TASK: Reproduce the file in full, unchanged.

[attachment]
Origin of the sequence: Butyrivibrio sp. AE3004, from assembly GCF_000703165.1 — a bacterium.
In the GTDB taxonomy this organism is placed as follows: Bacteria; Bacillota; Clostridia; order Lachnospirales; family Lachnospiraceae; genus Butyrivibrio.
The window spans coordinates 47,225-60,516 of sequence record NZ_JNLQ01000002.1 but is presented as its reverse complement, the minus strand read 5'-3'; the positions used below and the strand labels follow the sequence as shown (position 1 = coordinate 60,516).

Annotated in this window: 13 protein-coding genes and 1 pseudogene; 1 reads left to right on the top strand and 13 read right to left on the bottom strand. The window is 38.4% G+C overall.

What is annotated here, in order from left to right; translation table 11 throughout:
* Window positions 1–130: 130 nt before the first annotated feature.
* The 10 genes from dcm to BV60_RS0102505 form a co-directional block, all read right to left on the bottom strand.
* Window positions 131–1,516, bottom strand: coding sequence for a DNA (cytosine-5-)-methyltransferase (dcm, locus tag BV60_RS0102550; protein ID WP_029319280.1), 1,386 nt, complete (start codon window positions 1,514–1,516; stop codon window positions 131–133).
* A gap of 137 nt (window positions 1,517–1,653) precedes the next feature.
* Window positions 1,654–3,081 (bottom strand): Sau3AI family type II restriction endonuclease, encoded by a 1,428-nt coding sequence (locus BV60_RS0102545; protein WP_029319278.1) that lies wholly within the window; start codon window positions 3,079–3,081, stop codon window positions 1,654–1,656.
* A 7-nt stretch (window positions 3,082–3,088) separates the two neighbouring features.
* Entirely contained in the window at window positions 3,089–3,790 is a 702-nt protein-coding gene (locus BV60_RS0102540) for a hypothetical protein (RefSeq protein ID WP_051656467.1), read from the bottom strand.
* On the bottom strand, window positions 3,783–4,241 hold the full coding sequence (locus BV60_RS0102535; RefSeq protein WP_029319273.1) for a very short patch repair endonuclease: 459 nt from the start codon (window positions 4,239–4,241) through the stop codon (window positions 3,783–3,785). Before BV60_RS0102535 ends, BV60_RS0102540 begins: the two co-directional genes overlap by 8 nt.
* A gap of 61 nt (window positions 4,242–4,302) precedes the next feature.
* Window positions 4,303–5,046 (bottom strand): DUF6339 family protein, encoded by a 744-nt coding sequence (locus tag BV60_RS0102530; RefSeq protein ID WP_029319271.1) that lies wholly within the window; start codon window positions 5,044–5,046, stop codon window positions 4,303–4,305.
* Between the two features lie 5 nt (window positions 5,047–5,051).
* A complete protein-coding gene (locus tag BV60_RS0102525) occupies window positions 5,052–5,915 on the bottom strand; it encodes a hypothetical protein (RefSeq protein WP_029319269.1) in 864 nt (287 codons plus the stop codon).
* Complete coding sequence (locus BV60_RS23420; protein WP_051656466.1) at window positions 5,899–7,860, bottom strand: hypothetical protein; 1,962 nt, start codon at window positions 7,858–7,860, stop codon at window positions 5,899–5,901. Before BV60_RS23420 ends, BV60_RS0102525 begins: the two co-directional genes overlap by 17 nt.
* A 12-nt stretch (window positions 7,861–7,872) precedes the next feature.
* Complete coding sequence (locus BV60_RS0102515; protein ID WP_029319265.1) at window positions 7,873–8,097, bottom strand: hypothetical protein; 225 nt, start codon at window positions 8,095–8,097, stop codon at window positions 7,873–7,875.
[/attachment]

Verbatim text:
Origin of the sequence: Butyrivibrio sp. AE3004, from assembly GCF_000703165.1 — a bacterium.
In the GTDB taxonomy this organism is placed as follows: Bacteria; Bacillota; Clostridia; order Lachnospirales; family Lachnospiraceae; genus Butyrivibrio.
The window spans coordinates 47,225-60,516 of sequence record NZ_JNLQ01000002.1 but is presented as its reverse complement, the minus strand read 5'-3'; the positions used below and the strand labels follow the sequence as shown (position 1 = coordinate 60,516).

Annotated in this window: 13 protein-coding genes and 1 pseudogene; 1 reads left to right on the top strand and 13 read right to left on the bottom strand. The window is 38.4% G+C overall.

What is annotated here, in order from left to right; translation table 11 throughout:
* Window positions 1–130: 130 nt before the first annotated feature.
* The 10 genes from dcm to BV60_RS0102505 form a co-directional block, all read right to left on the bottom strand.
* Window positions 131–1,516, bottom strand: coding sequence for a DNA (cytosine-5-)-methyltransferase (dcm, locus tag BV60_RS0102550; protein ID WP_029319280.1), 1,386 nt, complete (start codon window positions 1,514–1,516; stop codon window positions 131–133).
* A gap of 137 nt (window positions 1,517–1,653) precedes the next feature.
* Window positions 1,654–3,081 (bottom strand): Sau3AI family type II restriction endonuclease, encoded by a 1,428-nt coding sequence (locus BV60_RS0102545; protein WP_029319278.1) that lies wholly within the window; start codon window positions 3,079–3,081, stop codon window positions 1,654–1,656.
* A 7-nt stretch (window positions 3,082–3,088) separates the two neighbouring features.
* Entirely contained in the window at window positions 3,089–3,790 is a 702-nt protein-coding gene (locus BV60_RS0102540) for a hypothetical protein (RefSeq protein ID WP_051656467.1), read from the bottom strand.
* On the bottom strand, window positions 3,783–4,241 hold the full coding sequence (locus BV60_RS0102535; RefSeq protein WP_029319273.1) for a very short patch repair endonuclease: 459 nt from the start codon (window positions 4,239–4,241) through the stop codon (window positions 3,783–3,785). Before BV60_RS0102535 ends, BV60_RS0102540 begins: the two co-directional genes overlap by 8 nt.
* A gap of 61 nt (window positions 4,242–4,302) precedes the next feature.
* Window positions 4,303–5,046 (bottom strand): DUF6339 family protein, encoded by a 744-nt coding sequence (locus tag BV60_RS0102530; RefSeq protein ID WP_029319271.1) that lies wholly within the window; start codon window positions 5,044–5,046, stop codon window positions 4,303–4,305.
* Between the two features lie 5 nt (window positions 5,047–5,051).
* A complete protein-coding gene (locus tag BV60_RS0102525) occupies window positions 5,052–5,915 on the bottom strand; it encodes a hypothetical protein (RefSeq protein WP_029319269.1) in 864 nt (287 codons plus the stop codon).
* Complete coding sequence (locus BV60_RS23420; protein WP_051656466.1) at window positions 5,899–7,860, bottom strand: hypothetical protein; 1,962 nt, start codon at window positions 7,858–7,860, stop codon at window positions 5,899–5,901. Before BV60_RS23420 ends, BV60_RS0102525 begins: the two co-directional genes overlap by 17 nt.
* A 12-nt stretch (window positions 7,861–7,872) precedes the next feature.
* Complete coding sequence (locus BV60_RS0102515; protein ID WP_029319265.1) at window positions 7,873–8,097, bottom strand: hypothetical protein; 225 nt, start codon at window positions 8,095–8,097, stop codon at window positions 7,873–7,875.